Having a bunker built in your home could be the fastest, easiest, and most comfortable way to face a SHTF scenario without leaving your property.
The purpose of this article is to dig into an ordinary day in the lives of APU (Antipoaching Units). As allegedly reported by the news, the demand for animals part is still very high in the Far East part of the world, as poaching knows no crisis.
In a world overwhelmed by technology, some ancient techniques may appear time-wasting and useless to some. Tracking and hunting small game may be one such technique, but it would be foolish to ignore the benefits of mastering such a skill.
If you need a lot of energy to sustain yourself throughout a day filled with tough chores, eating a hearty, healthy breakfast is crucial. How about we look back at our ancestors and try a few simple recipes for a tasty pioneer breakfast?
Mental, physical, and practical preparedness are the Prepper’s first tasks. Sizing up situations and risks comes immediately after. Every scenario has its own features, and an emergency situation is constantly changing.
In North America in the 17th and 18th centuries, every day was a survival situation for most people. High-calorie foods that would keep in all weather and stay fresh for long periods of time were a hot commodity. The flavor wasn’t a high priority, but calories and durability were.
In the previous articles, I introduced you to some skills related to survival that every prepper should gain, master, and refresh with any opportunity they’ve got. Now, the time has come to talk about my personal transformation into a prepper woman. I truly believe that there is nothing more valuable than sharing our own paths if our common goal is to grow into a solid and united community.
Containers can be tricky. They’re invaluable for those who don’t have garden space or whose soil is extremely poor. Even if you have space, there are areas where the soil is so poor or laden with heavy metals from historic mining or industrial use that you wouldn’t want to eat anything grown in it. Containers are the way to go in either situation.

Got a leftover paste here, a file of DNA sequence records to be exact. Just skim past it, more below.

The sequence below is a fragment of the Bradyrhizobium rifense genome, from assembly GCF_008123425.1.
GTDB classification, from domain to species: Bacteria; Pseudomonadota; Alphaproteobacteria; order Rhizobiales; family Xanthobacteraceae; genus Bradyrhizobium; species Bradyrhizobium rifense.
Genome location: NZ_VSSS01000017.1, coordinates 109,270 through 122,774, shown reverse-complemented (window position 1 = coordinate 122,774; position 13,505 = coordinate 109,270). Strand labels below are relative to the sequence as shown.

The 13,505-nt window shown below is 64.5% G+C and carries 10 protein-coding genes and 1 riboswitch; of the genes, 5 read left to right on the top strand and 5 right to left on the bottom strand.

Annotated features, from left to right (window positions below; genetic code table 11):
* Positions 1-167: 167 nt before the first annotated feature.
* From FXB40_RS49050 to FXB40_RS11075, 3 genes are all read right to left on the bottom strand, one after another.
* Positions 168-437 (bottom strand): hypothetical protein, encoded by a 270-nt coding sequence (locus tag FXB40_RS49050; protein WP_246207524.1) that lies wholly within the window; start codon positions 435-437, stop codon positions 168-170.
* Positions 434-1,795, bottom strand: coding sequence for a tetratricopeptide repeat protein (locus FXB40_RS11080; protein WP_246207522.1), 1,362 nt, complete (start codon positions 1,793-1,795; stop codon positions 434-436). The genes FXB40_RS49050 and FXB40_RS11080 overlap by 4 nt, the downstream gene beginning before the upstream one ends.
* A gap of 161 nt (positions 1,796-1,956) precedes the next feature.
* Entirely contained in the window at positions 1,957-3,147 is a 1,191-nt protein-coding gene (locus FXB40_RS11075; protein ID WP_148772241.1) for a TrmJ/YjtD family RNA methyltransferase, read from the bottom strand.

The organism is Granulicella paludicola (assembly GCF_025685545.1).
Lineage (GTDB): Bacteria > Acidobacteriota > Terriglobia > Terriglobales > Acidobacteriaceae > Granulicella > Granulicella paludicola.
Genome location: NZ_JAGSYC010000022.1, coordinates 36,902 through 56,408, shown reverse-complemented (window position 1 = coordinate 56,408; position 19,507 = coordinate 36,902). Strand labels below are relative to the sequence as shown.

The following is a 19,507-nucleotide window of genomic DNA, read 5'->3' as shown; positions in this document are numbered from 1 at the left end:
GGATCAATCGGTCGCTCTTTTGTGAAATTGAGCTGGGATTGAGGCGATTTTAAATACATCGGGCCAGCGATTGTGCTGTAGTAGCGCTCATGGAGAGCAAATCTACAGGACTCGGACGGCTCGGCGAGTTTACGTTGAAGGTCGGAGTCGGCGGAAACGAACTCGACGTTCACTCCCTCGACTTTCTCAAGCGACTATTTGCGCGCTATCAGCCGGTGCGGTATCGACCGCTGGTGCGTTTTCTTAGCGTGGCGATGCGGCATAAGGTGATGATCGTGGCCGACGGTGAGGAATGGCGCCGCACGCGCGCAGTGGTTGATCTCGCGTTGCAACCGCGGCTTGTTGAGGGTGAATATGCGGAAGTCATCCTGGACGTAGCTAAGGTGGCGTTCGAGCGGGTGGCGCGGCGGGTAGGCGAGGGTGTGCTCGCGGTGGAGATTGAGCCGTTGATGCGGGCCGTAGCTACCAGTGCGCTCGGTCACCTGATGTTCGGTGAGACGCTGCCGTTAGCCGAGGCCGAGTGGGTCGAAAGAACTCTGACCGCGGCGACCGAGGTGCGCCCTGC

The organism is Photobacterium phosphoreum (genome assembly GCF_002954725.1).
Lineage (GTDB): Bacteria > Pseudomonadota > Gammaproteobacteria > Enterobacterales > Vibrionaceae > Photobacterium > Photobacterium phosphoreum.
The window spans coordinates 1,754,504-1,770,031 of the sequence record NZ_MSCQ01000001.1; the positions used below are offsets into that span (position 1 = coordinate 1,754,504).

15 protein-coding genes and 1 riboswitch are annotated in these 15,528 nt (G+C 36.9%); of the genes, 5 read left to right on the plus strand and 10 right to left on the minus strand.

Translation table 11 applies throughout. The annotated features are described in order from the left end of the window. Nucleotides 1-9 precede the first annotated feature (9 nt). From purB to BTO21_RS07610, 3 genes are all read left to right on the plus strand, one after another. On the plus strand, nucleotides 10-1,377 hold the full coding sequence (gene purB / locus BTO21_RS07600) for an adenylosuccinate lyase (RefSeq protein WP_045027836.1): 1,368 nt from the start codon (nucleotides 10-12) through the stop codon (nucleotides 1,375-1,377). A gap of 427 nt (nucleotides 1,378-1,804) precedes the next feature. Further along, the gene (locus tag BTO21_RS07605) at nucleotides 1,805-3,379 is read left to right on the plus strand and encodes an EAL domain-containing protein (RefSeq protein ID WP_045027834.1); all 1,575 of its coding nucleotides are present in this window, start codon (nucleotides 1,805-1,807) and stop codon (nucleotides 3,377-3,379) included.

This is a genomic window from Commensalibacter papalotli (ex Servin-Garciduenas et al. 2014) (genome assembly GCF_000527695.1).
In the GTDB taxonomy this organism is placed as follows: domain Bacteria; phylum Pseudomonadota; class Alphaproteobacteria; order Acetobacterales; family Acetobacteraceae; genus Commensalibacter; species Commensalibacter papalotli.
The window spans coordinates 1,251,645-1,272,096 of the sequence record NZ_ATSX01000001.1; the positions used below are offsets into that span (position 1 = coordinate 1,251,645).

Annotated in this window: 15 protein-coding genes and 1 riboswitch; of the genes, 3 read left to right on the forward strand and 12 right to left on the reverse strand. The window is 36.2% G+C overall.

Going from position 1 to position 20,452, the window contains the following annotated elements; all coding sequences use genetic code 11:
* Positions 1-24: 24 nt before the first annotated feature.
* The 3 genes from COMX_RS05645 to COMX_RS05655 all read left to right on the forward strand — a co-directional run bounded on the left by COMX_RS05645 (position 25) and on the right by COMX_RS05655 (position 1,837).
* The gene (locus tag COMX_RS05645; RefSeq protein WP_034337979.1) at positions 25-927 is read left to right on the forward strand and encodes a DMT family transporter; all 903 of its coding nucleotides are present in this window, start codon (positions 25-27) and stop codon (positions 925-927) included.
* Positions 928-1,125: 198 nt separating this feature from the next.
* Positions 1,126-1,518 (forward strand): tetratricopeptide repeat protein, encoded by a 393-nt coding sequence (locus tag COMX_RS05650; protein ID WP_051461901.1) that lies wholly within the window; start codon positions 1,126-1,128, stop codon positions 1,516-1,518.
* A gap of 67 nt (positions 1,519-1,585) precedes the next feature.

Natural environments evolve effortlessly, so why oh why do we have problem areas in our gardens? Everywhere else on earth, these areas are simply places for something different to colonize. By identifying different microclimates in our gardens, we can turn these challenging areas into assets. Even better, we can increase the range of plants that will grow in our yards.
“Friction is necessary. Ease of life leads to complacency and the atrophy of the human will and spirit. Within our struggles lives our strength, within our trials lives our triumphs. Friction creates a platform for change, generates heat and or fervor and creates a motivational charge that gives us an opportunity to be better”- Jason Versey
For anyone with a love of food and fires, one of the key pleasures of outdoor living must be cooking. Little provides as much enjoyment in camp as producing a good meal. Even those who don’t care much for the process will appreciate the results. If local ingredients can provide at least part of the feast, so much the better.
Most hunters have blood-trailed deer or another big-game animal. Those who haven’t either have poor luck or haven’t been hunting very long. Tracking a double lunged or heart-shot deer is often simple, but marginal hits always make tracking difficult. Regardless of how long you’ve been hunting or how many perfect shots you’ve made, you’ll eventually face a challenging blood trail.
The fascination with fire, and its integral role in the success of the development of us as a species, continue to inspire and “spark” discussion across any campfire, and I am sure yours too. It’s a subject I never get tired of. It is easy to restrict thoughts on the subject of fire solely to the campfire, cooking, and warmth. However, fire also provides us with many other resources, one of which is light.